Synopses & Reviews
Donald Hall's invaluable record of the making of a poet begins with his childhood in Depression-era suburban Connecticut, where as the doted-upon son of dramatically thwarted parents he first realized poetry was "secret, dangerous, wicked, and delicious." Hall eloquently writes of the poetry and books that moved and formed him as a child and young man, and of adolescent efforts at poetry writingan endeavor he wryly describes as more hormonal than artistic. His painful, formative days at Exeter are followed by a poetic self-liberation of sorts at Harvard and in the post-war university scene at Oxford.
After a failed first marriage Hall meets and marries Jane Kenyon, and the two poets return to Eagle Pond. Fittingly, the family home that loomed large in Hall's childhood is where he grows old, and at eighty learns finally "to live in the momentas you have been told to do all your life."
Unpacking the Boxes is a revelatory and tremendously poignant memoir of one man's life in poetry.
Donald Halls remarkable life in poetry a career capped by his appointment as U.S. poet laureate in 2006 comes alive in this richly detailed, self-revealing memoir.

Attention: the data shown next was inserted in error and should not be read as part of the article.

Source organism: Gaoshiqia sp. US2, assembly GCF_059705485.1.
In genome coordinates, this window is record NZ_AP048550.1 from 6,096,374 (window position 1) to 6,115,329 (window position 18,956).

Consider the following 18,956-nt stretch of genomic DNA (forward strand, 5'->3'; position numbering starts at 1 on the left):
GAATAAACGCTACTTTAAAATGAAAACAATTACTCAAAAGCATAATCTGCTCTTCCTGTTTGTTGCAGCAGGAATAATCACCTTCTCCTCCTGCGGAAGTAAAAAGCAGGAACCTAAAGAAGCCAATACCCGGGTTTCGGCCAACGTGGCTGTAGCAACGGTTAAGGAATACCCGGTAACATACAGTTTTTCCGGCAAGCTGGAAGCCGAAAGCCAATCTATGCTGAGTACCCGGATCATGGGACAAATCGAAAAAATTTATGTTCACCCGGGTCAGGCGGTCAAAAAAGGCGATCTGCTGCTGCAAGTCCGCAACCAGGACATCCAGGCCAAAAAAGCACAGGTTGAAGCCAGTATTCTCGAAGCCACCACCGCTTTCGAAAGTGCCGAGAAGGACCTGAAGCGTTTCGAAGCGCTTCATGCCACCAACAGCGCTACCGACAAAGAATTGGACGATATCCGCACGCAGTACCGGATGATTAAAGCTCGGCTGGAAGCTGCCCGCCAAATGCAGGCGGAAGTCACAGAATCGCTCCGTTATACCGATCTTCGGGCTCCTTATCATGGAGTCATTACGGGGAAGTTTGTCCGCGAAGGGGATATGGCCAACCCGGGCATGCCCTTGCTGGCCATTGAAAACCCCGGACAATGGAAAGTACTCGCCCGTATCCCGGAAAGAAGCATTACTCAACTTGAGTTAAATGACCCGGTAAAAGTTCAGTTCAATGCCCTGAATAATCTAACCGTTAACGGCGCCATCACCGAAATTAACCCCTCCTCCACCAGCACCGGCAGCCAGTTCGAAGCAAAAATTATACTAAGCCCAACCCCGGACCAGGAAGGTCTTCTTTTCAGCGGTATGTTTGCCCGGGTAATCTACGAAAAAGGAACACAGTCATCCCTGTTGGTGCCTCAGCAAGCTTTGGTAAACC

Halls invaluable record of the making of a poet begins with his childhood in Depression-era suburban Connecticut, where he first realized poetry was secret, dangerous, wicked, and delicious,” and ends with what he calls the planet of antiquity,” a time of life dramatically punctuated by his appointment as poet laureate of the United States.
Hall writes eloquently of the poetry and books that moved and formed him as a child and young man, and of adolescent efforts at poetry writing an endeavor he wryly describes as more hormonal than artistic. His painful formative days at Exeter, where he was sent like a naive lamb to a high WASP academic slaughter, are followed by a poetic self-liberation of sorts at Harvard. Here he rubs elbows with Frank OHara, John Ashbery, and Edward Gorey, and begins lifelong friendships with Robert Bly, Adrienne Rich, and George Plimpton. After Harvard, Hall is off to Oxford, where the high spirits and rampant poetry careerism of the postwar university scene are brilliantly captured.
At eighty, Hall is as painstakingly honest about his failures and low points as a poet, writer, lover, and father as he is about his successes, making Unpacking the Boxes his first book since being named poet laureate both revelatory and tremendously poignant.
About the Author
DONALD HALL, poet laureate of the United States from 2006 to 2007, is author of String Too Short to Be Saved and more than a dozen other works of prose and poetry. His many awards include the National Medal of Arts, the National Book Critics Circle Award, the Los Angeles Times Book Prize in Poetry, and the 1990 Frost Medal from the Poetry Society of America. He is a member of the American Academy of Arts and Letters.